A film about the legendary sword excalibur
Since this post had many views, I decided to add more content to it. As I promised in my previous post, on this occasion, I am going to talk about a great film, which I discovered at an early age, but could only understand as an adult. Excalibur, by John Boorman, 1981.
The film tells the legend of King Arthur, but from the point of view of the sword Excalibur. Something a bit difficult to notice, because it is an inanimate object, but also because of the film’s narrative that, at times, seems quite abstract. Maybe that’s because the sword doesn’t like like a human been.
The film is an adaptation of “The Death of Arthur”, by Sir Thuomas Malory.
The book is based upon some english an french legends. It was written in a more narrative style, whle the orignial texts were mostly in verse. It focused more on the narrative elements, leaving the supernatural ones in a second plane. So it was clearer, but, since it was based upon many sources, some contradictory, it had some inconsistencies.
Back to the movie, as I already mentioned, I saw it for the first time when I was a child, without knowing much about the legend of King Arthur, and it was difficult for me to follow it.
Much later, when I was able to see the 1998 Hallmark miniseries, Merlin (I think it came to my country later), I was able to understand the basics of the story, since it was told in a more narrative way.
While researching for this article, I discovered that the script left out many elements of the original work, on purpose, to focus on the Arthurian legend’s relationship with the cycle of life. That would explain why I remember it being so cryptic the first times I watch it.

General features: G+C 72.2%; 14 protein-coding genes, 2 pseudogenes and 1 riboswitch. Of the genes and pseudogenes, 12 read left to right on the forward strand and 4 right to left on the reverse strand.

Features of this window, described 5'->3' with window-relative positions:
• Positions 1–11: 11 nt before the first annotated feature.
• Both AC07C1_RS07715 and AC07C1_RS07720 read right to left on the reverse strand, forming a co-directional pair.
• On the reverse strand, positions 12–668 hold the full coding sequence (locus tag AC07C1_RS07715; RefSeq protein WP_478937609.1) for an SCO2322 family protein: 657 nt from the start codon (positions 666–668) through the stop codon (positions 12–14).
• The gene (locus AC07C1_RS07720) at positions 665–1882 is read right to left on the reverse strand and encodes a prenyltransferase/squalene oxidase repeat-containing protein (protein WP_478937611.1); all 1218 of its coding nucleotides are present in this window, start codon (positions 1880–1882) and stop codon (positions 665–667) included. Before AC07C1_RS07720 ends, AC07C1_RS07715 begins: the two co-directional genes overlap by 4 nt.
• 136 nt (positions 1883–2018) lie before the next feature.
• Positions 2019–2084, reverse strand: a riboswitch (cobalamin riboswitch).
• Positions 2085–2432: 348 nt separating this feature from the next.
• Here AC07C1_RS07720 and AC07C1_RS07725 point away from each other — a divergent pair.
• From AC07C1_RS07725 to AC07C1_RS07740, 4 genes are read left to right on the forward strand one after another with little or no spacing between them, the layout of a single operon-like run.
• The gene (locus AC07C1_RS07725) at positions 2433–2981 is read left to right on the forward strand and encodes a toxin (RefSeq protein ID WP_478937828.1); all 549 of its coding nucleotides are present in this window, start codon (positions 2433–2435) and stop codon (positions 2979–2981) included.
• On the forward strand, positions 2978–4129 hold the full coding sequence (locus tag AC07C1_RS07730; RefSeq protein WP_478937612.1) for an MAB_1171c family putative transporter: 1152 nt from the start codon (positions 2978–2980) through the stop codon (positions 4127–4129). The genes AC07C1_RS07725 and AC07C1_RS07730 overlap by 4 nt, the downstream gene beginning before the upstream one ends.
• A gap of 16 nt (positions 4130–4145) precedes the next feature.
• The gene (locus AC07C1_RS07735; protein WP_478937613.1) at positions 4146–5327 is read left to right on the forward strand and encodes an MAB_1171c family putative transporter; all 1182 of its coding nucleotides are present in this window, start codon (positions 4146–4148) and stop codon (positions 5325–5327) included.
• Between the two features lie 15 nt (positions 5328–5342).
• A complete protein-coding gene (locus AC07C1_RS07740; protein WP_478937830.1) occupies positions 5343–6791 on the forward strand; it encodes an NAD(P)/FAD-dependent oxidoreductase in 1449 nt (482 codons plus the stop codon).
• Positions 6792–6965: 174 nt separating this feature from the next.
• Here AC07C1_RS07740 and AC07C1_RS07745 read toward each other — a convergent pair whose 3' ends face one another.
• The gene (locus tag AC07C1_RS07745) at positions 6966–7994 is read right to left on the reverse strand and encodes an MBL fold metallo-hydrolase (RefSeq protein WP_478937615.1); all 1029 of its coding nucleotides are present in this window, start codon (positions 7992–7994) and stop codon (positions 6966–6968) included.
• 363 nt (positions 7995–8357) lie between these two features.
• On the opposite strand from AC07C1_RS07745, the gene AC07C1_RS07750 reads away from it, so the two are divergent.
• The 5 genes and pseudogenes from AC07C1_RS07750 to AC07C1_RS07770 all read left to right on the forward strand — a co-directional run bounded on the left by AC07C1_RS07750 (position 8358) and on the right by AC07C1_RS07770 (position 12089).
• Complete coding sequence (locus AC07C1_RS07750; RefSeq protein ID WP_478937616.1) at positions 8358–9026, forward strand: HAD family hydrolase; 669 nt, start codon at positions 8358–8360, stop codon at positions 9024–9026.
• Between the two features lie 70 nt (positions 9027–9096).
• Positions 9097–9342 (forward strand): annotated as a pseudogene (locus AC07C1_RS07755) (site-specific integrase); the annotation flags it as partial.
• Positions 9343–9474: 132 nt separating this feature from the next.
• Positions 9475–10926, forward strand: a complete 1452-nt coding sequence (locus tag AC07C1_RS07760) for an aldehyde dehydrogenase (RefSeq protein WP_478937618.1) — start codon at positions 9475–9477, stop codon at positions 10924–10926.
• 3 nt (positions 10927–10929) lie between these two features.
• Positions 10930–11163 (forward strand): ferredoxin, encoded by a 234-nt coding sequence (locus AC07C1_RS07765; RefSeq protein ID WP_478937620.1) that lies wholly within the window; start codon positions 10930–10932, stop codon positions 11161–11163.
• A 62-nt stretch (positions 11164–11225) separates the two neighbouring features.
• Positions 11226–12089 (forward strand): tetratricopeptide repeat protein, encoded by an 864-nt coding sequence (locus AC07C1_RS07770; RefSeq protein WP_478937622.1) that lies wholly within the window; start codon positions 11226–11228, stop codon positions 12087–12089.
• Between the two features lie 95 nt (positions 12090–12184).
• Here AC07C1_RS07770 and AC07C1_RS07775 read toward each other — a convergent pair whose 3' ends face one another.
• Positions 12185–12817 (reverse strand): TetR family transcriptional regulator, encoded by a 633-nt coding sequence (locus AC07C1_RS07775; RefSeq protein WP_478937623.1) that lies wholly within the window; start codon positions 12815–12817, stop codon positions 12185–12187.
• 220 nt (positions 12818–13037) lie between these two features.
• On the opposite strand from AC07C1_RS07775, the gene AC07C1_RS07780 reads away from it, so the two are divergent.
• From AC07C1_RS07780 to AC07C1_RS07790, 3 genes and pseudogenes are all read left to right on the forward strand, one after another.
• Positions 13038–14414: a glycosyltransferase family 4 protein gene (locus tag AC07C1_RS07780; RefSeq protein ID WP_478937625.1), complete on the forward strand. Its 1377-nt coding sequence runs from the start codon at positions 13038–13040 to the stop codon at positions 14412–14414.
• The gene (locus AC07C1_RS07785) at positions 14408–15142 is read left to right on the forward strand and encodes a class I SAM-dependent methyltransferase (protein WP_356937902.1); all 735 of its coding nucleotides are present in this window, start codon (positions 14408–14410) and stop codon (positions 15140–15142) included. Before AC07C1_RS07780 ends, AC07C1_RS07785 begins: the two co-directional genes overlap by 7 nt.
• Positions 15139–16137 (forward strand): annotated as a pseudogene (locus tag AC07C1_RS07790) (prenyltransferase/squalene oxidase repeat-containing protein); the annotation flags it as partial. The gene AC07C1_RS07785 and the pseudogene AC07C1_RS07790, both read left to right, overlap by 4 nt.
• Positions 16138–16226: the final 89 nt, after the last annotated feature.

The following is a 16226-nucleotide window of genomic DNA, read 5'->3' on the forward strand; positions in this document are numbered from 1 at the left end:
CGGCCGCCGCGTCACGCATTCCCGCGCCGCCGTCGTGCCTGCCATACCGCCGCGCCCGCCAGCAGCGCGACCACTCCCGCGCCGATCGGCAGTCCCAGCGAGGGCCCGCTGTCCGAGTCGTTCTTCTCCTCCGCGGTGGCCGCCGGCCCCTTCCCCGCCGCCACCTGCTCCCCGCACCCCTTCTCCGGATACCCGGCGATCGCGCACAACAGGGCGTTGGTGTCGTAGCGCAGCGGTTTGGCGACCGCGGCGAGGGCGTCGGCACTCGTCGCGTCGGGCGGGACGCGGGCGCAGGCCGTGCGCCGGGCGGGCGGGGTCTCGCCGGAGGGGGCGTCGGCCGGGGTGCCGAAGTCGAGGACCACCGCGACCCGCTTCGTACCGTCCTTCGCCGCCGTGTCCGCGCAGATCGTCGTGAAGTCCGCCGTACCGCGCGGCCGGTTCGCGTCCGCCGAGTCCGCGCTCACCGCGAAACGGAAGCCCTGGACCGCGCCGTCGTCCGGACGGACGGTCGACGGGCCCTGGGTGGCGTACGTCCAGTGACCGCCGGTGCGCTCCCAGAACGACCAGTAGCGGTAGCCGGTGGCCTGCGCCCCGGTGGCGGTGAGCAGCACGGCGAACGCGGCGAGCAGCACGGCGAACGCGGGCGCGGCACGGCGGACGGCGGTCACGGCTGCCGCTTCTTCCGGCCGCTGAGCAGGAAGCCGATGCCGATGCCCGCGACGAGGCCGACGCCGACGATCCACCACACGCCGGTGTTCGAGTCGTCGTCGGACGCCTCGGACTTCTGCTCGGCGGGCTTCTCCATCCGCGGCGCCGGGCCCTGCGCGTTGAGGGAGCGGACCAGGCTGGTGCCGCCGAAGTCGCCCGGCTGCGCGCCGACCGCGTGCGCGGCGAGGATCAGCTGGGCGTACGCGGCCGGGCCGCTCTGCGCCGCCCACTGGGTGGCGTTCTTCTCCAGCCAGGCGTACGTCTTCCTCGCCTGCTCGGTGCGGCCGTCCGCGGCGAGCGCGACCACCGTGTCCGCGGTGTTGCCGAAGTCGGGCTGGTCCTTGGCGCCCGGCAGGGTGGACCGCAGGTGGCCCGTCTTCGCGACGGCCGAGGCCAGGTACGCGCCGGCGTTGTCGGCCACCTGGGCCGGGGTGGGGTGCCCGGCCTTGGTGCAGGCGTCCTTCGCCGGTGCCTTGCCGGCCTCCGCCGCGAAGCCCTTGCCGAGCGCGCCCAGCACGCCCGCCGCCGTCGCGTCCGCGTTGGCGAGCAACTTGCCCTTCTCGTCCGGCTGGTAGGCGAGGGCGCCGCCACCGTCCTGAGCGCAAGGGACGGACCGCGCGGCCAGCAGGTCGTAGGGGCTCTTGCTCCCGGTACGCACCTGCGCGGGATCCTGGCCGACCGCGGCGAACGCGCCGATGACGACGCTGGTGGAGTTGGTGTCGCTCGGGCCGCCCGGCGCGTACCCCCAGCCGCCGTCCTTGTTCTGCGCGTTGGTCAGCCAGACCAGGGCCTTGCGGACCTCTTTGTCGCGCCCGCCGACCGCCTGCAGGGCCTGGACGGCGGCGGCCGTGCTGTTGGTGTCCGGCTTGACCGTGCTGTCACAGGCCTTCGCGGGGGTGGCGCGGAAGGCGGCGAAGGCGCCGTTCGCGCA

The adaptation also shows the Christian elements of the original version, but in a very veiled way. This, added to the armors that shine as if they were polished silver and the magic represented as a green light that bathes the metal of armor and swords, gives it an aspect of timelessness and fantasy that amazed me when I was a child.
They shot the film almost entirely in Ireland. I recently watched it again and I noticed the appearance of actors who would later be very famous, such as Patrick Stewart (Captain Pikard, Professor Xavier), playing King Leodegrance, or Liam Neeson, who would recently triumph with the “Taken” saga.
But one actor I did remember (though not knowing his name until I researched for this article) is Nicholas Clay. He played a sexy Lancelot. This particular image had a great impact on me in my childhood:
Another sexy scene: Lancelot kissing Arthur’s sword:
For those who do not know the story, Lancelot is Arthur’s best friend, but a dark desire for the queen torments him until he and the queen give up to temptation.
When Arthur finally discovers the betrayal, he seems to lose his powers as a mythical king. His kingdom turns into a gloomy wasteland and the only salvation is to send the knights of the round table, to search for the Grail. This version of the Grail, however, is not based on the Christian Holy Grail, but on the Celtic symbol of the magic cauldron.
It is worth mentioning, also the role of Merlin, very interesting, both for his interventions and for his striking outfit. Another interesting thing is his love-hate relationship with Morgana.
Another thing that I remember from my childhood is the rejection that the appearance of Mordred, the son of Morgana and Arturo, generated in me, because his parents were siblings but also because, literally, it produces a twist in the plot, right in the middle of the film that, at that time, I did not understand. But today I know that’s what really pushes the story forward, just when it seemed that everithing was resolved.
When I watched it again, this scene moved me: Arthur defeats a political rival and demands that he recognize him as his king. But at that moment, Arturo is still a squire and his enemy refuses to recognize a squire as king. Then, Arthur hands him the sword and asks him to order him as a knight. An act of humility that touches his rival and us at the same time.
Another thing that touched me, that I only understood recently, is that the knight who manages to find the Grail, only does it, when he renounces his pride and only holds on to his hope. The film depicts this act of humility, in a scene where the knight falls into the water and, in order to save his life, he must get rid of all his armor and let it falls to the bottom, allowing him to swim to the surface, where, coincidentally, he finds the castle where the Grail rests.
In short, an almost dreamlike movie, where magic permeates everything. Definitely a must watch!
Here the trailer:
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